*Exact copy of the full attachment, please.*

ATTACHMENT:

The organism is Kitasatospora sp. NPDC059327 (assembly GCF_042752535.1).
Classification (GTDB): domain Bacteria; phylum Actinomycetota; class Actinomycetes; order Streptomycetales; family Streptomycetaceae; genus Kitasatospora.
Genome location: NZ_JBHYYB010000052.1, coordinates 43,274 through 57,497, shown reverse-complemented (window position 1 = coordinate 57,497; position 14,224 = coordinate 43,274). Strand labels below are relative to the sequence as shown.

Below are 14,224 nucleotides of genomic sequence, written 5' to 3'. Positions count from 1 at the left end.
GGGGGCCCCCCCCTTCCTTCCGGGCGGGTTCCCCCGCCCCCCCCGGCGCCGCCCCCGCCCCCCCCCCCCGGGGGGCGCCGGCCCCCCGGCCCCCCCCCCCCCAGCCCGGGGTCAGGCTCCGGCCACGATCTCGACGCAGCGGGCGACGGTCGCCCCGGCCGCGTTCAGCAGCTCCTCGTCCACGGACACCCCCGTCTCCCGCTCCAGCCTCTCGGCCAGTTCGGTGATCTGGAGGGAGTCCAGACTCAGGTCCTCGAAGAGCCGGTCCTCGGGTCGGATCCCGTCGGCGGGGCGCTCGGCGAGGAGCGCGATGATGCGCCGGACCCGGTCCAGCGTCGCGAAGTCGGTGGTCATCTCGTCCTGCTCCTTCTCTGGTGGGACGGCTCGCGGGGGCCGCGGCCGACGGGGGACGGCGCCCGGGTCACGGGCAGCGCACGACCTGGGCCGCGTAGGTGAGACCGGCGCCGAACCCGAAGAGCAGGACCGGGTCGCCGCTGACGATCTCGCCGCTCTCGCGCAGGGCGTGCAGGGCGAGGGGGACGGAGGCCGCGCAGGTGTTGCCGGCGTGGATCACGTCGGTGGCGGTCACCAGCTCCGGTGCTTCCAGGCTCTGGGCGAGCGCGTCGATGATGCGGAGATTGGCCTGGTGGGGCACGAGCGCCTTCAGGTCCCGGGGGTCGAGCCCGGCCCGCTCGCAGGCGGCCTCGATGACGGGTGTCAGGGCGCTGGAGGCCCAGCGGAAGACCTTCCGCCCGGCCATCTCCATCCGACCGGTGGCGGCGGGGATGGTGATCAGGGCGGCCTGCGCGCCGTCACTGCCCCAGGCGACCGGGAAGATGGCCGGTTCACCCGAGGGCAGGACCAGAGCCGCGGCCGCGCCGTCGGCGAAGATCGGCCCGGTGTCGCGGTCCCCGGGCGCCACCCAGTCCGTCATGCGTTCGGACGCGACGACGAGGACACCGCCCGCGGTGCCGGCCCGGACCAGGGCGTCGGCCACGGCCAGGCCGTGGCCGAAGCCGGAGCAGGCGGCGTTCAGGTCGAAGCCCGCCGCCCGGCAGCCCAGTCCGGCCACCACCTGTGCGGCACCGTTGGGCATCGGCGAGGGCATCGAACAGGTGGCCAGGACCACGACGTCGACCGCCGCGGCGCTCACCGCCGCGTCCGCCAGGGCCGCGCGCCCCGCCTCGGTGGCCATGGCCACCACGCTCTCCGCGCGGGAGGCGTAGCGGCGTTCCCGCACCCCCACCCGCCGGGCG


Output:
The organism is Kitasatospora sp. NPDC059327 (assembly GCF_042752535.1).
Classification (GTDB): domain Bacteria; phylum Actinomycetota; class Actinomycetes; order Streptomycetales; family Streptomycetaceae; genus Kitasatospora.
Genome location: NZ_JBHYYB010000052.1, coordinates 43,274 through 57,497, shown reverse-complemented (window position 1 = coordinate 57,497; position 14,224 = coordinate 43,274). Strand labels below are relative to the sequence as shown.

Below are 14,224 nucleotides of genomic sequence, written 5' to 3'. Positions count from 1 at the left end.
GGGGGCCCCCCCCTTCCTTCCGGGCGGGTTCCCCCGCCCCCCCCGGCGCCGCCCCCGCCCCCCCCCCCCGGGGGGCGCCGGCCCCCCGGCCCCCCCCCCCCCAGCCCGGGGTCAGGCTCCGGCCACGATCTCGACGCAGCGGGCGACGGTCGCCCCGGCCGCGTTCAGCAGCTCCTCGTCCACGGACACCCCCGTCTCCCGCTCCAGCCTCTCGGCCAGTTCGGTGATCTGGAGGGAGTCCAGACTCAGGTCCTCGAAGAGCCGGTCCTCGGGTCGGATCCCGTCGGCGGGGCGCTCGGCGAGGAGCGCGATGATGCGCCGGACCCGGTCCAGCGTCGCGAAGTCGGTGGTCATCTCGTCCTGCTCCTTCTCTGGTGGGACGGCTCGCGGGGGCCGCGGCCGACGGGGGACGGCGCCCGGGTCACGGGCAGCGCACGACCTGGGCCGCGTAGGTGAGACCGGCGCCGAACCCGAAGAGCAGGACCGGGTCGCCGCTGACGATCTCGCCGCTCTCGCGCAGGGCGTGCAGGGCGAGGGGGACGGAGGCCGCGCAGGTGTTGCCGGCGTGGATCACGTCGGTGGCGGTCACCAGCTCCGGTGCTTCCAGGCTCTGGGCGAGCGCGTCGATGATGCGGAGATTGGCCTGGTGGGGCACGAGCGCCTTCAGGTCCCGGGGGTCGAGCCCGGCCCGCTCGCAGGCGGCCTCGATGACGGGTGTCAGGGCGCTGGAGGCCCAGCGGAAGACCTTCCGCCCGGCCATCTCCATCCGACCGGTGGCGGCGGGGATGGTGATCAGGGCGGCCTGCGCGCCGTCACTGCCCCAGGCGACCGGGAAGATGGCCGGTTCACCCGAGGGCAGGACCAGAGCCGCGGCCGCGCCGTCGGCGAAGATCGGCCCGGTGTCGCGGTCCCCGGGCGCCACCCAGTCCGTCATGCGTTCGGACGCGACGACGAGGACACCGCCCGCGGTGCCGGCCCGGACCAGGGCGTCGGCCACGGCCAGGCCGTGGCCGAAGCCGGAGCAGGCGGCGTTCAGGTCGAAGCCCGCCGCCCGGCAGCCCAGTCCGGCCACCACCTGTGCGGCACCGTTGGGCATCGGCGAGGGCATCGAACAGGTGGCCAGGACCACGACGTCGACCGCCGCGGCGCTCACCGCCGCGTCCGCCAGGGCCGCGCGCCCCGCCTCGGTGGCCATGGCCACCACGCTCTCCGCGCGGGAGGCGTAGCGGCGTTCCCGCACCCCCACCCGCCGGGCG